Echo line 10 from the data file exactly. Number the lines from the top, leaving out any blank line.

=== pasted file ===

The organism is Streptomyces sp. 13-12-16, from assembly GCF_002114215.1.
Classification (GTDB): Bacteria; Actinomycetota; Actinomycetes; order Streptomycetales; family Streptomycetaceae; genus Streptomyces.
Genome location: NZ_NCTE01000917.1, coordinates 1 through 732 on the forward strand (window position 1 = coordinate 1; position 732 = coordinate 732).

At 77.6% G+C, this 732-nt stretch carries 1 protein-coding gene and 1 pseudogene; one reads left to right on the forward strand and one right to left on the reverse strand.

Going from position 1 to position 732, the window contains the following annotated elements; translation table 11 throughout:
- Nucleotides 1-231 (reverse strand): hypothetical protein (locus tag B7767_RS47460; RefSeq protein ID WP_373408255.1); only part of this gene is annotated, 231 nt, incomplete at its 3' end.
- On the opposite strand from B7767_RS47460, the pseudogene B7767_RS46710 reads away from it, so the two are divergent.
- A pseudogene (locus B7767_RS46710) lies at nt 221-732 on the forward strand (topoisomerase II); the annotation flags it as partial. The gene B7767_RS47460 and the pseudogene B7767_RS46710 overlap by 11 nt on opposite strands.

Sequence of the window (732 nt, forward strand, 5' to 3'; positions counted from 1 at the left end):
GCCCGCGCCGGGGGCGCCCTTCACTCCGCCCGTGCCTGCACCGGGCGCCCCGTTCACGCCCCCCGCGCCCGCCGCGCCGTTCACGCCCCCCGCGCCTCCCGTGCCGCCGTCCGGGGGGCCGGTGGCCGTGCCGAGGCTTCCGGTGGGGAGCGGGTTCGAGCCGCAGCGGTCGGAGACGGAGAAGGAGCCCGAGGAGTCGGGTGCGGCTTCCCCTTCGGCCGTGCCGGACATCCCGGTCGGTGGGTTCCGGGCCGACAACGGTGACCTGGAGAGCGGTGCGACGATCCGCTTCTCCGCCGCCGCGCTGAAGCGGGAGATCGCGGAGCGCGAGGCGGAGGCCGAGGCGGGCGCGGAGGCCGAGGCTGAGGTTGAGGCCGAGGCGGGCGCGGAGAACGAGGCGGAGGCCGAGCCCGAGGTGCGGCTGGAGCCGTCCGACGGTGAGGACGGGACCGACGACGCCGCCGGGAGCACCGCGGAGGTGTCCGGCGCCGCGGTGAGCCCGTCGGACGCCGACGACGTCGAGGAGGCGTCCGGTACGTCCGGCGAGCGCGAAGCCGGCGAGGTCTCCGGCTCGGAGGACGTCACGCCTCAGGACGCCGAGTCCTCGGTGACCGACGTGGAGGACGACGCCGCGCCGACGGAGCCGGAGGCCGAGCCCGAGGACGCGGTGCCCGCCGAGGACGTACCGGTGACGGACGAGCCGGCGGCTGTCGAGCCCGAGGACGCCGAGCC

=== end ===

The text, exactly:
GCCCGCGCCGGGGGCGCCCTTCACTCCGCCCGTGCCTGCACCGGGCGCCCCGTTCACGCCCCCCGCGCCCGCCGCGCCGTTCACGCCCCCCGCGCCTCCCGTGCCGCCGTCCGGGGGGCCGGTGGCCGTGCCGAGGCTTCCGGTGGGGAGCGGGTTCGAGCCGCAGCGGTCGGAGACGGAGAAGGAGCCCGAGGAGTCGGGTGCGGCTTCCCCTTCGGCCGTGCCGGACATCCCGGTCGGTGGGTTCCGGGCCGACAACGGTGACCTGGAGAGCGGTGCGACGATCCGCTTCTCCGCCGCCGCGCTGAAGCGGGAGATCGCGGAGCGCGAGGCGGAGGCCGAGGCGGGCGCGGAGGCCGAGGCTGAGGTTGAGGCCGAGGCGGGCGCGGAGAACGAGGCGGAGGCCGAGCCCGAGGTGCGGCTGGAGCCGTCCGACGGTGAGGACGGGACCGACGACGCCGCCGGGAGCACCGCGGAGGTGTCCGGCGCCGCGGTGAGCCCGTCGGACGCCGACGACGTCGAGGAGGCGTCCGGTACGTCCGGCGAGCGCGAAGCCGGCGAGGTCTCCGGCTCGGAGGACGTCACGCCTCAGGACGCCGAGTCCTCGGTGACCGACGTGGAGGACGACGCCGCGCCGACGGAGCCGGAGGCCGAGCCCGAGGACGCGGTGCCCGCCGAGGACGTACCGGTGACGGACGAGCCGGCGGCTGTCGAGCCCGAGGACGCCGAGCC